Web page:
top of page


Op. Ed. by A/Prof. Laura Heathfield

The significance of mentorship in academic publishing, particularly in scientific research, is crucial, especially in developing countries across Africa. In my experience, when reviewing articles from developing regions, the challenges I have encountered are primarily as a result of flawed methodology, which are the main cause / leading to publication rejections.

The primary concern lies in the inception phase of the study.

Addressing issues in study design, especially in forensic science, requires intervention early on in the process. What I will refer to as 'secondary challenges', such as language, grammatical, or statistical inaccuracies, I think can be rectified/salvaged with guidance and support. However, the most critical flaws which often emerge from methodological errors, are mostly irreversible by the publication stage.

The absence of sound methodology from the experimental design phase results in significant obstacles that may render the study outcomes irrelevant or unsuitable for publication. Collaboration and guidance at this stage are in my opinion, imperative, ensuring a more comprehensive and appropriate approach to experimental design. Mentors' input during this phase is essential, necessitating an active engagement that fosters collaboration among scientists, particularly from developing regions, to help mitigate foreseeable barriers.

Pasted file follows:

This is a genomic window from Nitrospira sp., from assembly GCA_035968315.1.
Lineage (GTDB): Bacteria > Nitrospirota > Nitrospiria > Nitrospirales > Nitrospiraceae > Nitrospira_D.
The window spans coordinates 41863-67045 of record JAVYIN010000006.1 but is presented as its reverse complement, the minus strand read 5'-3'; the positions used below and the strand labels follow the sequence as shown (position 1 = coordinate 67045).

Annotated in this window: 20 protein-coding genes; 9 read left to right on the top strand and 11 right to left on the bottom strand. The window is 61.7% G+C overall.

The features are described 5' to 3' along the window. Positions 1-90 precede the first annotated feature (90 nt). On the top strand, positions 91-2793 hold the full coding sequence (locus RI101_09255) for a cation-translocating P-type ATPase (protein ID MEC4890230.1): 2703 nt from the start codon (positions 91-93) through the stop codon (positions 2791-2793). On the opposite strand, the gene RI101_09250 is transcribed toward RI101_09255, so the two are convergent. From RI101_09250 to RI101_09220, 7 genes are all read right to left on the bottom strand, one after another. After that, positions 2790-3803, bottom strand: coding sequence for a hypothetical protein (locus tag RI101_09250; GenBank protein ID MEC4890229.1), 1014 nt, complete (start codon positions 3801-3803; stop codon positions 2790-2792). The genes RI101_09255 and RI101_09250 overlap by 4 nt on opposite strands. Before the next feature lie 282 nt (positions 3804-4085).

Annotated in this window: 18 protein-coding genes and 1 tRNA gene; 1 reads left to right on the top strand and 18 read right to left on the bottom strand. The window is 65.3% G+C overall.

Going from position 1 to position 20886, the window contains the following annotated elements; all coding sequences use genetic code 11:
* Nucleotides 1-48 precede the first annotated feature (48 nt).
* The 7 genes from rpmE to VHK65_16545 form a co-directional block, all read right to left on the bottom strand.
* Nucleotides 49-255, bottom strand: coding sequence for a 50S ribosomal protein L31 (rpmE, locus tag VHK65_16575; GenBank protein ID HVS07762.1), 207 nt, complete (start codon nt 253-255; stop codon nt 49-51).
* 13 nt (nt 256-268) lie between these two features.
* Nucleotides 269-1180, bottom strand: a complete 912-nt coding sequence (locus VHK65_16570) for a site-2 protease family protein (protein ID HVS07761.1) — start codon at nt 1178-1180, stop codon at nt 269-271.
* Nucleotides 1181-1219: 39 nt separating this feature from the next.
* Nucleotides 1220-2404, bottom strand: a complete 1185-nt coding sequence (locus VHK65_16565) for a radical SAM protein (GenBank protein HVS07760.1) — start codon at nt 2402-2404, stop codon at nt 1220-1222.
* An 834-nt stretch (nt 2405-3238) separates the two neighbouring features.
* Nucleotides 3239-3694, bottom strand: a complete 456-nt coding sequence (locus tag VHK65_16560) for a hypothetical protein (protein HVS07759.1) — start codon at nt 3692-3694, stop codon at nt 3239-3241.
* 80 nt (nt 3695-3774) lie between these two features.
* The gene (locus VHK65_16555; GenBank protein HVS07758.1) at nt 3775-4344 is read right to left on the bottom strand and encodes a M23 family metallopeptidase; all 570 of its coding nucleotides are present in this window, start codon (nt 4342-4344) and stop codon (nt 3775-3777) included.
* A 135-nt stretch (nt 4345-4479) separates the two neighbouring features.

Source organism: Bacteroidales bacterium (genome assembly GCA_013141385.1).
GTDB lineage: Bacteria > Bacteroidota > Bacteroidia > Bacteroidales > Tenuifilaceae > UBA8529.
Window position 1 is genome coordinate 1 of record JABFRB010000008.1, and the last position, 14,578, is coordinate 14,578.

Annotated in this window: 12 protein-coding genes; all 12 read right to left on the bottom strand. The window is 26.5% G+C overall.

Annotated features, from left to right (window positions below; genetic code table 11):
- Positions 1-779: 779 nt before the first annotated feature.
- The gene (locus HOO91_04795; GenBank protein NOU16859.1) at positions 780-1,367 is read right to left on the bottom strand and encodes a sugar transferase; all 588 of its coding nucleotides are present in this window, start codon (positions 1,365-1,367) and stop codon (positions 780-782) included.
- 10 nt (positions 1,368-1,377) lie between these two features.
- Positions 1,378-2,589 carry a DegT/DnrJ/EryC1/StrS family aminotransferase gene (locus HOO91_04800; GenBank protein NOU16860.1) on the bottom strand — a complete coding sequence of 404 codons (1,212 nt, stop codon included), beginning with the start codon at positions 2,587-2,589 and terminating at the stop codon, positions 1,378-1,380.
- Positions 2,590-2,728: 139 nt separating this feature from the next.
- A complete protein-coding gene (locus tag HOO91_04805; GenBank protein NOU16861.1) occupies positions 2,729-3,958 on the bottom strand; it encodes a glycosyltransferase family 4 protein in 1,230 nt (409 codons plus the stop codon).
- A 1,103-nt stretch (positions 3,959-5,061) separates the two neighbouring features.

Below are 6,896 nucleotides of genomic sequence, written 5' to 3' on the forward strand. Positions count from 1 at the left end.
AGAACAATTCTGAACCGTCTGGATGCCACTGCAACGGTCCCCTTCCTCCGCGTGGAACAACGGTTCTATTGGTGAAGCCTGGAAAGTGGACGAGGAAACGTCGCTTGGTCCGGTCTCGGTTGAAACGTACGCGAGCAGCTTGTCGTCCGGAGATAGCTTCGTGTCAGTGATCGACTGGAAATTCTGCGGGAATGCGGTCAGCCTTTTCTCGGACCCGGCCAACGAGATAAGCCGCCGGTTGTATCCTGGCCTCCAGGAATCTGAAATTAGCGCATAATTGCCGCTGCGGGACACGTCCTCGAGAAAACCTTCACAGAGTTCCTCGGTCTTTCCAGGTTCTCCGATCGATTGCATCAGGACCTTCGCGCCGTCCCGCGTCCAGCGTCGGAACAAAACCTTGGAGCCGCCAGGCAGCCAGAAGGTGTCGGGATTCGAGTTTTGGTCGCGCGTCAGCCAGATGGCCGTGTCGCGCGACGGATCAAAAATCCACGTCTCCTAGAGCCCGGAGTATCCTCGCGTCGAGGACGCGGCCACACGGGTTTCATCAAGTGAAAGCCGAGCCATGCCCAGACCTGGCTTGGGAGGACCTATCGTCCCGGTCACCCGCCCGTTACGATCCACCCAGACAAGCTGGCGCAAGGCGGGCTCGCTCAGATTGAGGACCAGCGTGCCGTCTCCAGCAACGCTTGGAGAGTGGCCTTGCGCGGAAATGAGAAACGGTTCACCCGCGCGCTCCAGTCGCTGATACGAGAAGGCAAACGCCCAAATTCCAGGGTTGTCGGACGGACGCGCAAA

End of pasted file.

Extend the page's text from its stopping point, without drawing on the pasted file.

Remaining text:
Identifiable barriers span various critical aspects in the design phase.

Some of these identified barriers include issues with obtaining ethical approval and informed consent, inadequate utilisation of controls, employing inappropriate/not fit for purpose primary methodologies, and using outdated or limited technologies. These issues, if not resolved at/during the study's design phase, inevitably lead to inconclusive or inapplicable results, which limit/jeopardise the study's acceptance for publication.

I have also seen that the lack of access to basic and essential equipment, such as genetic analysers, in many laboratories hampers the importance of meaningful data generation. The absence of appropriate / necessary tools and even supervisors from core forensic disciplines, can also undermine the study's validity and applicability to the global forensic community. Hence, early-stage mentorship could assist in circumventing these challenges, enhancing the quality of research.

In conclusion, mentorship that intervenes during the study's initial phases is pivotal in addressing methodological flaws and resource limitations, ensuring the credibility and applicability of research, particularly within the realm of forensic science in developing countries. Collaboration and guidance at this crucial juncture may be the key to advancing the quality and relevance of scientific work and circumventing avoidable publication rejections.

A/Prof. Laura Heathfield BSc, BSc (Med) Hons, MSc, PgDip, PhD

Associate Professor | Forensic Geneticist | Programme Convenor: Biomedical Forensic Science postgraduate programmes Division of Forensic Medicine and Toxicology | Faculty of Health Sciences | University of Cape Town

bottom of page